Review: 'Here Comes the Boom'

As a comic actor, Kevin James has at least one saving grace: Even in the stupidest movies, he’s surprisingly uningratiating, as if he acknowledges that he’s a human being first and an actor in need of a paycheck second.

That’s true even in a dismal piece of work like “Here Comes the Boom,” directed by Frank Coraci (“The Wedding Singer,” “The Waterboy”), a picture that’s otherwise pretty much devoid of anything but the most plastic charms. James plays Scott Voss, a high school biology teacher who once cared about his students but has since devolved into the kind of educator who gives the kids dumb busy work and then hides behind the sports page. We’re given no reason for Scott’s lack of enthusiasm, even though the movie’s opening shot shows us a “teacher of the year” plaque, circa 2002, hanging on his bedroom wall. Clearly, something has gone amiss, but the details supposedly don’t matter. Instead, we’re simply made to understand that Scott Voss is the male version of Carmen Diaz’s “Bad Teacher,” only a lot less good-looking.

Something has to jolt Scott out of his classroom ennui, and when he learns that the school’s beloved music teacher (played by Henry Winkler, wrapped in a series of cozy sweaters) is about to be dismissed thanks to lack of funding, the gears in Scott’s brain start turning – slowly, but hey, it’s a start. He decides to help the school raise the necessary funds to keep the music program going, choosing the easiest route imaginable for an out-of-shape teacher in his early 40s: He turns his hand to mixed martial arts, enlisting a Dutch immigrant named Niko (real-life martial-arts guy Bas Rutten) to help him train. Meanwhile, he also makes moo-moo eyes at the school nurse, and what a nurse! She’s played by Salma Hayek, whose bodacious, easy-going appeal is mostly wasted.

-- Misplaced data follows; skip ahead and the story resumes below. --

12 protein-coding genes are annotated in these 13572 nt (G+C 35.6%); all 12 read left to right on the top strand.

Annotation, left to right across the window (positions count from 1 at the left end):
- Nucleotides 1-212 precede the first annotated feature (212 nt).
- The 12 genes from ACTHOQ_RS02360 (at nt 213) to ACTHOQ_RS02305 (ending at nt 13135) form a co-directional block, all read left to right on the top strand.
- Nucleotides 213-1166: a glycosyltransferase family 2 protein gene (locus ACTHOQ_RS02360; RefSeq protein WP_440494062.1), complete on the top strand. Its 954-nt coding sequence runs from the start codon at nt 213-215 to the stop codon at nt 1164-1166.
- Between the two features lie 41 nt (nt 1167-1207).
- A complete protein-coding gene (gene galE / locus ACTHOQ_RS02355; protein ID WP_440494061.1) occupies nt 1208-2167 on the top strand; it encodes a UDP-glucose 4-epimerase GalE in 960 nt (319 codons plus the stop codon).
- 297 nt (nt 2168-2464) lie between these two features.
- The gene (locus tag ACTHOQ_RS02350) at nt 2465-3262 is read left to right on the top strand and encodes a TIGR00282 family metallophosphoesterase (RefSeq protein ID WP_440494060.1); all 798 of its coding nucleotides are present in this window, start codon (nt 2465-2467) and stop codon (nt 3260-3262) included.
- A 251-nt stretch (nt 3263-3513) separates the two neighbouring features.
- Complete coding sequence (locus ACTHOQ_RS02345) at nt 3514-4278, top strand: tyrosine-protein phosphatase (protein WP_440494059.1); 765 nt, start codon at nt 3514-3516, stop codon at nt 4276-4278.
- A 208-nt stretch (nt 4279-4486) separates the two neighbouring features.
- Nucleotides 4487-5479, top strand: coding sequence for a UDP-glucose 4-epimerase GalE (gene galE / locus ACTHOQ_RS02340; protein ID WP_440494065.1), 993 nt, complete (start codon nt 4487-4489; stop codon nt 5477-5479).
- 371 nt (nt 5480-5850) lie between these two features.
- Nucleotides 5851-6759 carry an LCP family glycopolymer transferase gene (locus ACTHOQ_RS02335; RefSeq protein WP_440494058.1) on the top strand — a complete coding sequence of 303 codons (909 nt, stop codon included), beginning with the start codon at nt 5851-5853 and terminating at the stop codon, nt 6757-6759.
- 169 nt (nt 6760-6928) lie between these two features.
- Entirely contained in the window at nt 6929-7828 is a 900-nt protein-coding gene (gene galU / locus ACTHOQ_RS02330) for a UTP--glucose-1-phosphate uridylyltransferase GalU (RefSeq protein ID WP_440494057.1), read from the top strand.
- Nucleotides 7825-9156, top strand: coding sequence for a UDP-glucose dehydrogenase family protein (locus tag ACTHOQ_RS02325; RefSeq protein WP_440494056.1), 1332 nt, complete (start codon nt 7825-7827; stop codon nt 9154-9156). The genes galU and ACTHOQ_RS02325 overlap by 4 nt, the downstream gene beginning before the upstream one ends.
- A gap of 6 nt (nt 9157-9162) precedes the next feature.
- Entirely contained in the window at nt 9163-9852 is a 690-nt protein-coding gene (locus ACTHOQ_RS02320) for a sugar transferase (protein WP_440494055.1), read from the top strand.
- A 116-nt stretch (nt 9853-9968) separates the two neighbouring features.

It doesn’t matter that you pretty much know what’s going to happen in “Here Comes the Boom” after watching the first ten minutes. In the right hands, a predictable movie can still be completely pleasurable. But “Here Comes the Boom” is simply inept. Plot developments are alluded to but never actually shown. (Scott gets his brother, an unhappy house painter, a job as a chef, but we never see it happen – the guy simply appears in a restaurant dressed in a chef’s outfit, all of his problems solved in the blink of an eye.) Scott gets his first big moment of fame when he vomits copious amounts of bad applesauce on an opponent and the clip shows up on YouTube. And the movie’s rousing finale comes complete with a chorus of schoolchildren singing Neil Diamond’s quasi-spiritual anthem “Holly Holy,” as Scott attempts to save the day (and the music program) by throwing himself into the ring with a mighty bruiser. Predictability is OK; laziness is something else.

It’s true that “Here Comes the Boom” – which was written by James and Allan Loeb -- could be much worse: It might have featured Adam Sandler or Seth Rogen or Jonah Hill; it might have been distressingly ironic and post-modern instead of simply old-fashioned in the cookie-cutter sense. And James at least comes off as an unassuming if bland presence – it’s really not that much fun to watch him getting tossed around the ring like a rag doll, or to see his face being smashed against a chain-link enclosure in a cage fight. Maybe that’s supposed to make his ultimate victory seem sweeter. Instead, the end of “Here Comes the Boom” is simply a relief. It’s nice that the hero goes to the mat for what he believes in. But he’s not the only thing that comes down with a thud.

Grade: D+